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## Paper Overviews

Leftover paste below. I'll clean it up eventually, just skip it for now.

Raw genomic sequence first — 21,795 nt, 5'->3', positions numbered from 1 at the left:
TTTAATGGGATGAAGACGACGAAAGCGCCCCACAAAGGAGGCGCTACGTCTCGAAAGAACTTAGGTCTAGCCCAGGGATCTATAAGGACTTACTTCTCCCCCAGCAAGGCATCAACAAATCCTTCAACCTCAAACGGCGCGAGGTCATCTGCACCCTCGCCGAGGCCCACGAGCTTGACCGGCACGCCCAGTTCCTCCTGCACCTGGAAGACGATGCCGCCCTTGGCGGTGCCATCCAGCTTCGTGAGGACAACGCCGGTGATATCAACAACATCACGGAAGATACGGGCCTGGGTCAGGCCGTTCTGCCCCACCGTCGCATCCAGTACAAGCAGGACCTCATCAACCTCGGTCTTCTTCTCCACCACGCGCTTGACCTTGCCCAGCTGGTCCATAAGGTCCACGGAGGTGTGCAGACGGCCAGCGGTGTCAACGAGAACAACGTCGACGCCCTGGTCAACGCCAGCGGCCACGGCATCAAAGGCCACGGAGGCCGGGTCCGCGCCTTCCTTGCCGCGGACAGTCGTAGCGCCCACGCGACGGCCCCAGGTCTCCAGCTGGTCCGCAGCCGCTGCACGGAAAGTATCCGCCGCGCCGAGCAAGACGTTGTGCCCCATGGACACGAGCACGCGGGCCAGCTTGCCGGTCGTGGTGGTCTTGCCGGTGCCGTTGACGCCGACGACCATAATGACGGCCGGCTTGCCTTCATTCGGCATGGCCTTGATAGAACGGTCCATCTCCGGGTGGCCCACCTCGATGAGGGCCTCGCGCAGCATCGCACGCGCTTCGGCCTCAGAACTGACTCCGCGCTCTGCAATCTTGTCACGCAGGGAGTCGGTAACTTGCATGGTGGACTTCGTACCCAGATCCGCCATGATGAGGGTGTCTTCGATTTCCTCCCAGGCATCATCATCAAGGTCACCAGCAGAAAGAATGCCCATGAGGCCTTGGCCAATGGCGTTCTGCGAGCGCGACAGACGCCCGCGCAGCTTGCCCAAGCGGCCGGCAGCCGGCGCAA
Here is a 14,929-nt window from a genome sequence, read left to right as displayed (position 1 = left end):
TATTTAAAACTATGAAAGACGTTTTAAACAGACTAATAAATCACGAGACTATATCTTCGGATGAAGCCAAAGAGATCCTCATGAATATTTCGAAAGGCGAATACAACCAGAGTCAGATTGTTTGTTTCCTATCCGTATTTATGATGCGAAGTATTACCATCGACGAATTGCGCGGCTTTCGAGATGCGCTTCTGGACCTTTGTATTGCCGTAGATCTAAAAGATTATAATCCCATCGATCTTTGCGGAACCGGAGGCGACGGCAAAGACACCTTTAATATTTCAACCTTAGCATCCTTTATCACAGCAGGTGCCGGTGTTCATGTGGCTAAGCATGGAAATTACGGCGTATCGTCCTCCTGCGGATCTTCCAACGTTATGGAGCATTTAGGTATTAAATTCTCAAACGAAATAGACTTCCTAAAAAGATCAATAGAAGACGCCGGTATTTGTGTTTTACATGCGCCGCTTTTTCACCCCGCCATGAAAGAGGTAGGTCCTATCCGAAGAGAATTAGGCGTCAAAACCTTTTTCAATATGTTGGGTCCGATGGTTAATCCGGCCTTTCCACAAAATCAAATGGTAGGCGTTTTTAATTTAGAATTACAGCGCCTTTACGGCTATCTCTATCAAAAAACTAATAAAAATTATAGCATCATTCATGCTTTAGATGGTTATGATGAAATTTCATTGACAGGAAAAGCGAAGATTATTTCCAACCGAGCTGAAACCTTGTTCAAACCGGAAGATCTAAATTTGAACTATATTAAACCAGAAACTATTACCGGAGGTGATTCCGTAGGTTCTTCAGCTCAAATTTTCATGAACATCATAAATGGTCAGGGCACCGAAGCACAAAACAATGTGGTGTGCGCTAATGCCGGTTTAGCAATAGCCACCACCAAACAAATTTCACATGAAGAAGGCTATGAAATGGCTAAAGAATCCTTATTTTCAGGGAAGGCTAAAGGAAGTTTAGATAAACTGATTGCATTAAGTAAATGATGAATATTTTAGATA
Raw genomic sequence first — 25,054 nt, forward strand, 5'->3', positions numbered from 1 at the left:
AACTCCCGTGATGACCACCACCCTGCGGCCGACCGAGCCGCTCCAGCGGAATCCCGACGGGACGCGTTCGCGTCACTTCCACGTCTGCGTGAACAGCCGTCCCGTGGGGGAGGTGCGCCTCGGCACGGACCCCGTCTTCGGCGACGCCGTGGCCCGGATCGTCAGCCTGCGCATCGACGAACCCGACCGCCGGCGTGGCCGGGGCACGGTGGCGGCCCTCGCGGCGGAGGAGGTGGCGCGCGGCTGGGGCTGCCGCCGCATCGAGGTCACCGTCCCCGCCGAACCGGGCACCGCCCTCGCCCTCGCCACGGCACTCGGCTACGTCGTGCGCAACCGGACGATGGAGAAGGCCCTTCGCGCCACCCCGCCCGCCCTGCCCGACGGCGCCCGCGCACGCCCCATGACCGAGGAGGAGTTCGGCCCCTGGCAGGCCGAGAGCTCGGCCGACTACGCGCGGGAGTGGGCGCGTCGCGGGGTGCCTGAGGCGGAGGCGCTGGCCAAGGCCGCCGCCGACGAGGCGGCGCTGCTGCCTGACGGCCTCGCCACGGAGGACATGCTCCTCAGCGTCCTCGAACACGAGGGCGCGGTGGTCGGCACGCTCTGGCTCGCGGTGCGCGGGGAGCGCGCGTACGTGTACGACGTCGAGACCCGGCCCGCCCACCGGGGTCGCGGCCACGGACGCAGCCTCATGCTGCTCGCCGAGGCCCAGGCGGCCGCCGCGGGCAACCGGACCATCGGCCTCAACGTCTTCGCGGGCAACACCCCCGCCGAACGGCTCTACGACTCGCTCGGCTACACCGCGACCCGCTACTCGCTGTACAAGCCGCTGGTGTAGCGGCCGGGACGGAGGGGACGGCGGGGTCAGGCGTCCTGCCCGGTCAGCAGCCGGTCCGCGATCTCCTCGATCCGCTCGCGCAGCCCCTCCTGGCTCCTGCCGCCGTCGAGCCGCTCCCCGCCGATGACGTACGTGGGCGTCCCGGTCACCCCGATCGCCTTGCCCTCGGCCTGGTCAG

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**Paper Overviews**• 3 types of descriptors: • SIFT / PCA-SIFT (Ke, Sukthankar) • GLOH (Mikolajczyk, Schmid) • DAISY (Tola, et al, Winder, et al) • Comparison of descriptors (Mikolajczyk, Schmid)**Paper Overviews**PCA-SIFT: SIFT-based but with a smaller descriptor GLOH: modifies the SIFT descriptor for robustness and distinctiveness DAISY: novel descriptor that uses graph cuts for matching and depth map estimation**SIFT**• “Scale Invariant Feature Transform” • 4 stages: • Peak selection • Keypoint localization • Keypoint orientation • Descriptors**SIFT**• “Scale Invariant Feature Transform” • 4 stages: • Peak selection • Keypoint localization • Keypoint orientation • Descriptors**SIFT**• 1. Peak Selection • Make Gaussian pyramid http://www.cra.org/Activities/craw_archive/dmp/awards/2006/Bolan/DMP_Pages/filters.html**SIFT**• 1. Peak Selection • Find local peaks using difference of Gaussians • - Peaks are found at different scales http://www.cra.org/Activities/craw_archive/dmp/awards/2006/Bolan/DMP_Pages/filters.html**SIFT**• “Scale Invariant Feature Transform” • 4 stages: • Peak selection • Keypoint localization • Keypoint orientation • Descriptors**SIFT**• 2. Keypoint Localization • Remove peaks that are “unstable”: • Peaks in low-contrast areas • Peaks along edges • Features not distinguishable**SIFT**• “Scale Invariant Feature Transform” • 4 stages: • Peak selection • Keypoint localization • Keypoint orientation • Descriptors**SIFT**• 3. Keypoint Orientation • Make histogram of gradients for a patch of pixels • Orient all patches so the dominant gradient direction is vertical http://www.inf.fu-berlin.de/lehre/SS09/CV/uebungen/uebung09/SIFT.pdf**SIFT**• “Scale Invariant Feature Transform” • 4 stages: • Peak selection • Keypoint localization • Keypoint orientation • Descriptors**SIFT**• 4. Descriptors • Ideal descriptor: • Compact • Distinctive from other descriptors • Robust against lighting / viewpoint changes**SIFT**• 4. Descriptors • A SIFT descriptor is a 128-element vector: • 4x4 array of 8-bin histograms • Each histogram is a smoothed representation of gradient orientations of the patch**PCA-SIFT**• Changes step 4 of the SIFT process to create different descriptors • Rationale: • Construction of SIFT descriptors is complicated • Reason for constructing them that way is unclear • Is there a simpler alternative?**PCA-SIFT**• “Principal Component Analysis” (PCA) • A widely-used method of dimensionality reduction • Used with SIFT to make a smaller feature descriptor • By projecting the gradient patch into a smaller space**PCA-SIFT**• Creating a descriptor for keypoints: • Create patch eigenspace • Create projection matrix • Create feature vector**PCA-SIFT**• 1. Create patch eigenspace • For each keypoint: • Take a 41x41 patch around the keypoint • Compute horizontal / vertical gradients • Put all gradient vectors for all keypoints into a matrix**PCA-SIFT**• 1. Create patch eigenspace • M = matrix of gradients for all keypoints • Calculate covariance of M • Calculate eigenvectors of covariance(M)**PCA-SIFT**• 2. Create projection matrix • Choose first n eigenvectors • This paper uses n = 20 • This is the projection matrix • Store for later use, no need to re-compute**PCA-SIFT**• 3. Create feature vector • For a single keypoint: • Take its gradient vector, project it with the projection matrix • Feature vector is of size n • This is called Grad PCA in the paper • “Img PCA” - use image patch instead of gradient • Size difference: 128 elements (SIFT) vs. n = 20**PCA-SIFT**• Results • Tested SIFT vs. “Grad PCA” and “Img PCA” on a series of image variations: • Gaussian noise • 45° rotation followed by 50% scaling • 50% intensity scaling • Projective warp**PCA-SIFT**• Results (Precision-recall curves) • Grad PCA (black) generally outperforms Img PCA (pink) and SIFT (purple) except when brightness is reduced • Both PCA methods outperform SIFT with illumination changes**PCA-SIFT**• Results • PCA-SIFT also gets more matches correct on images taken at different viewpoints**A Performance Evaluation of Local Descriptors**KrystianMikojaczyk and CordiliaSchmid**Problem Setting for Comparison**• Matching Problem From a slide of David G. Lowe (IJCV 2004) As we did in Project2: Panorama, we want to find correct pairs of points in two images.**Overview of Compared Methods**• Region Detector detects interest points • Region Descriptor describes the points • Matching Strategy How to find pairs of points in two images?**Region Detector**• Harris Points • Blob Structure Detector 1. Harris-Laplace Regions (similar to DoG) 2. Hessian-Laplace Regions 3. Harris-Affine Region 4. Hessian-Affine Region • Edge Detector Canny Detector**Descriptor**Dimension Category Distance Measure SIFT 128 SIFT Based Descriptors Euclidean PCA-SIFT 36 GLOH 128 Shape Context 36 Similar to SIFT, but focues on Edge locations with Canny Detector Spin 50 A sparse set of affine-invariant local patches are used Steerable Filter 14 Differential Descriptors Forcuses on the properties of local derivaties (local jet) Mahalanobis Differential Invariants 14 Complex Filters 1681 Consists of many fileters Gradient Moments 20 Moment based descriptor Cross Correlation 81 Uniformaly sampled locations Region Descriptors**Matching Strategy**• Threshold-Based Matching • Nearest Neighbor Matching – Threshold • Nearest Neighbor Matching – Distance Ratio DB: the first neighbor DB: the first neighbor DC: the second neighbor**Peformance Measurements**• Repeatability rate, ROC • Recall-Precision TP (True Positive) # of correct maches Recall = = Actual positive Total # of correct matches TP (True Positive) # of correct maches Precision = = Predicted positive # of correct matches + # of false matches**Example of Recall-Precision**• Let's say that our method detected.. * 50 corrsponding pairs were extracted * 40 detected pairs were correct pairs * As a groud truth, there are 200 correct pairs! Then, Recall = C/B = 40/200 = 20% Precision = C/A = 40/50 = 80% C A A B B Actual pos Predicted Pos The perfect descriptor gives 100% recall for any value of Precision!!**DataSet**• 6 different transformed images Rotation Zoom + Rotation Image Blur Viewpoint Change Light Change JPEG Compression**Matching Strategies*** Hessian-Affine Regions Threshold based Matching NearnestNeigbor Matching – Threshold NearnestNeigbor Matching – Distance Ratio**View Point Change**With Hessian Affine Regions With Harris-Affine Regions**Scale Change with Rotation**Hessian-Laplace Regions Harris-Laplace Regions**Image Rotation of 30~45 degree**Harris Points**Image Blur**Hessian Affine Regions**JPEG Compression*** Hessian-Affine Regions**IlluminationChanges*** Hessian-Affine Regions**Ranking of Descriptor**High Peformance 1. SIFT-based descriptors, 128 dimensions GLOH, SIFT 2. Shape Context, 36 dimensions 3. PCA-SIFT, 36 dimensions 4. Gradient moments & Steerable Filters ( 20 dimensions ) & ( 14 dimensions) 5. Other descriptors Low Peformance Note: This performance is for matching problem. This is not general performance.**Ranking of Difficult Image Transformation**easy easy 1. Structured Scene 2. Textured Scene 1. Scale & Rotation & illumination 2. JPEG Compression 3. Image Blur 4. View Point Change difficult Two Textured Scenes difficult**Other Results**• Hessian Regions are better than Harris Regions • NearnestNeigbor based matching is better than a simple threshold based matching • SIFT becomes better when nearenestneigbor distance ration is used • Robust region descriptors peformbettern than point-wise descriptors • Image Rotation does not have big impact on the accuracy of descriptors**EnginTola, Vincent Lepetit, Pascal Fua**EcolePolytechniqueFederale de Lausanne, Switzerland A Fast Local Descriptor for Dense Matching**Paper novelty**• Introduces DAISY local image descriptor • much faster to compute than SIFT for dense point matching • works on the par or better than SIFT • DAISY descriptors are fed into expectation-maximization (EM) algorithm which uses graph cuts to estimate the scene’s depth. • works on low-quality images such as the ones captured by video streams**SIFT local image descriptor**• SIFT descriptor is a 3–D histogram in which two dimensions correspond to image spatial dimensions and the additional dimension to the image gradient direction (normally discretized into 8 bins)**SIFT local image descriptor**• Each bin contains a weighted sum of the norms of the image gradients around its center, where the weights roughly depend on the distance to the bin center**DAISY local image descriptor**• Gaussian convolved orientation maps are calculated for every direction : Gaussian convolution filter with variance S : image gradient in direction o (.)+ : operator (a)+ = max(a, 0) : orientation maps • Every location in contains a value very similar to what a bin in SIFT contains: a weighted sum computed over an area of gradient norms**DAISY local image descriptor**• Histograms at every pixel location are computed : histogram at location (u, v) : Gaussian convolved orientation maps • Histograms are normalized to unit norm • Local image descriptor is computed as : the location with distance R from (u,v) in the direction given by j when the directions are quantized into N values**From Descriptor to Depth Map**• The model uses EM to estimate depth map Z and occlusion map O by maximizing : descriptor of image n